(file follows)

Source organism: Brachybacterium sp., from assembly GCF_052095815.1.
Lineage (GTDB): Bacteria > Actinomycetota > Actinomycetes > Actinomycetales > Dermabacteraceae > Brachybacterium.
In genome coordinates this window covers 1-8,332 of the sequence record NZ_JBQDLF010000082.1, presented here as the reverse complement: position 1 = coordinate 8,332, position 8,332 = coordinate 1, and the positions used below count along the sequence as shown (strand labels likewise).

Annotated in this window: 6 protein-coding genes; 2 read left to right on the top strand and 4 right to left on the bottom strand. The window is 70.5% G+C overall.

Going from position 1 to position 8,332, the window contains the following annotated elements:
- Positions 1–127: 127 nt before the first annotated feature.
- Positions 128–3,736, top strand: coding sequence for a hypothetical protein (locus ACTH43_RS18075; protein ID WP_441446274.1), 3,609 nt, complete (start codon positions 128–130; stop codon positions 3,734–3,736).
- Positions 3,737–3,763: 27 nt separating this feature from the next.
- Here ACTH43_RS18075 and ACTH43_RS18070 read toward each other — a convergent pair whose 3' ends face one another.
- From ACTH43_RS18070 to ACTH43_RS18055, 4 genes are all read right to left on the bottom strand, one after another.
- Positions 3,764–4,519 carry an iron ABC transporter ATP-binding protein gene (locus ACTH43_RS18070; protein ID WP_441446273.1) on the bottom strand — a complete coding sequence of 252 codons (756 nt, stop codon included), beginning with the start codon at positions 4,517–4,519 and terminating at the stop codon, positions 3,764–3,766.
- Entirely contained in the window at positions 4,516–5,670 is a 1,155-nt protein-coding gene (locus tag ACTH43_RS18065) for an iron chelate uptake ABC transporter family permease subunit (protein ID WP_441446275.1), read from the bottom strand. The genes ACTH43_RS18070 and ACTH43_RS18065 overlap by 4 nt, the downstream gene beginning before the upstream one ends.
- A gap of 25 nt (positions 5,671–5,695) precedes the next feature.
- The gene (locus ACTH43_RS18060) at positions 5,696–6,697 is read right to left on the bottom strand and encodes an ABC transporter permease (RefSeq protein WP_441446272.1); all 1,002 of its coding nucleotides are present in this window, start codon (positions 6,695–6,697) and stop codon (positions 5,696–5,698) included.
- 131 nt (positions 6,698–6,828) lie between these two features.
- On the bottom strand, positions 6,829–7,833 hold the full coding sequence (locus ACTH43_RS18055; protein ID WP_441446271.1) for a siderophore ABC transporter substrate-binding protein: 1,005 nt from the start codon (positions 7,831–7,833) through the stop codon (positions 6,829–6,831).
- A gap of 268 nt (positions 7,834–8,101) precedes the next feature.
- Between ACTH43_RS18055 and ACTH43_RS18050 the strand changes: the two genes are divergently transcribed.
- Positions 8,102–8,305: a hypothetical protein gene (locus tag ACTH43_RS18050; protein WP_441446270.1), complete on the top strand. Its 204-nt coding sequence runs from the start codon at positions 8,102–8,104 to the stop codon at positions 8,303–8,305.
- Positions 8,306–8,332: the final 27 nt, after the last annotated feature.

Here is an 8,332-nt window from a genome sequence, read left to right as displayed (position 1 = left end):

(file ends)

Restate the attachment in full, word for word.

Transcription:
Source organism: Brachybacterium sp., from assembly GCF_052095815.1.
Lineage (GTDB): Bacteria > Actinomycetota > Actinomycetes > Actinomycetales > Dermabacteraceae > Brachybacterium.
In genome coordinates this window covers 1-8,332 of the sequence record NZ_JBQDLF010000082.1, presented here as the reverse complement: position 1 = coordinate 8,332, position 8,332 = coordinate 1, and the positions used below count along the sequence as shown (strand labels likewise).

Annotated in this window: 6 protein-coding genes; 2 read left to right on the top strand and 4 right to left on the bottom strand. The window is 70.5% G+C overall.

Going from position 1 to position 8,332, the window contains the following annotated elements:
- Positions 1–127: 127 nt before the first annotated feature.
- Positions 128–3,736, top strand: coding sequence for a hypothetical protein (locus ACTH43_RS18075; protein ID WP_441446274.1), 3,609 nt, complete (start codon positions 128–130; stop codon positions 3,734–3,736).
- Positions 3,737–3,763: 27 nt separating this feature from the next.
- Here ACTH43_RS18075 and ACTH43_RS18070 read toward each other — a convergent pair whose 3' ends face one another.
- From ACTH43_RS18070 to ACTH43_RS18055, 4 genes are all read right to left on the bottom strand, one after another.
- Positions 3,764–4,519 carry an iron ABC transporter ATP-binding protein gene (locus ACTH43_RS18070; protein ID WP_441446273.1) on the bottom strand — a complete coding sequence of 252 codons (756 nt, stop codon included), beginning with the start codon at positions 4,517–4,519 and terminating at the stop codon, positions 3,764–3,766.
- Entirely contained in the window at positions 4,516–5,670 is a 1,155-nt protein-coding gene (locus tag ACTH43_RS18065) for an iron chelate uptake ABC transporter family permease subunit (protein ID WP_441446275.1), read from the bottom strand. The genes ACTH43_RS18070 and ACTH43_RS18065 overlap by 4 nt, the downstream gene beginning before the upstream one ends.
- A gap of 25 nt (positions 5,671–5,695) precedes the next feature.
- The gene (locus ACTH43_RS18060) at positions 5,696–6,697 is read right to left on the bottom strand and encodes an ABC transporter permease (RefSeq protein WP_441446272.1); all 1,002 of its coding nucleotides are present in this window, start codon (positions 6,695–6,697) and stop codon (positions 5,696–5,698) included.
- 131 nt (positions 6,698–6,828) lie between these two features.
- On the bottom strand, positions 6,829–7,833 hold the full coding sequence (locus ACTH43_RS18055; protein ID WP_441446271.1) for a siderophore ABC transporter substrate-binding protein: 1,005 nt from the start codon (positions 7,831–7,833) through the stop codon (positions 6,829–6,831).
- A gap of 268 nt (positions 7,834–8,101) precedes the next feature.
- Between ACTH43_RS18055 and ACTH43_RS18050 the strand changes: the two genes are divergently transcribed.
- Positions 8,102–8,305: a hypothetical protein gene (locus tag ACTH43_RS18050; protein WP_441446270.1), complete on the top strand. Its 204-nt coding sequence runs from the start codon at positions 8,102–8,104 to the stop codon at positions 8,303–8,305.
- Positions 8,306–8,332: the final 27 nt, after the last annotated feature.

Here is an 8,332-nt window from a genome sequence, read left to right as displayed (position 1 = left end):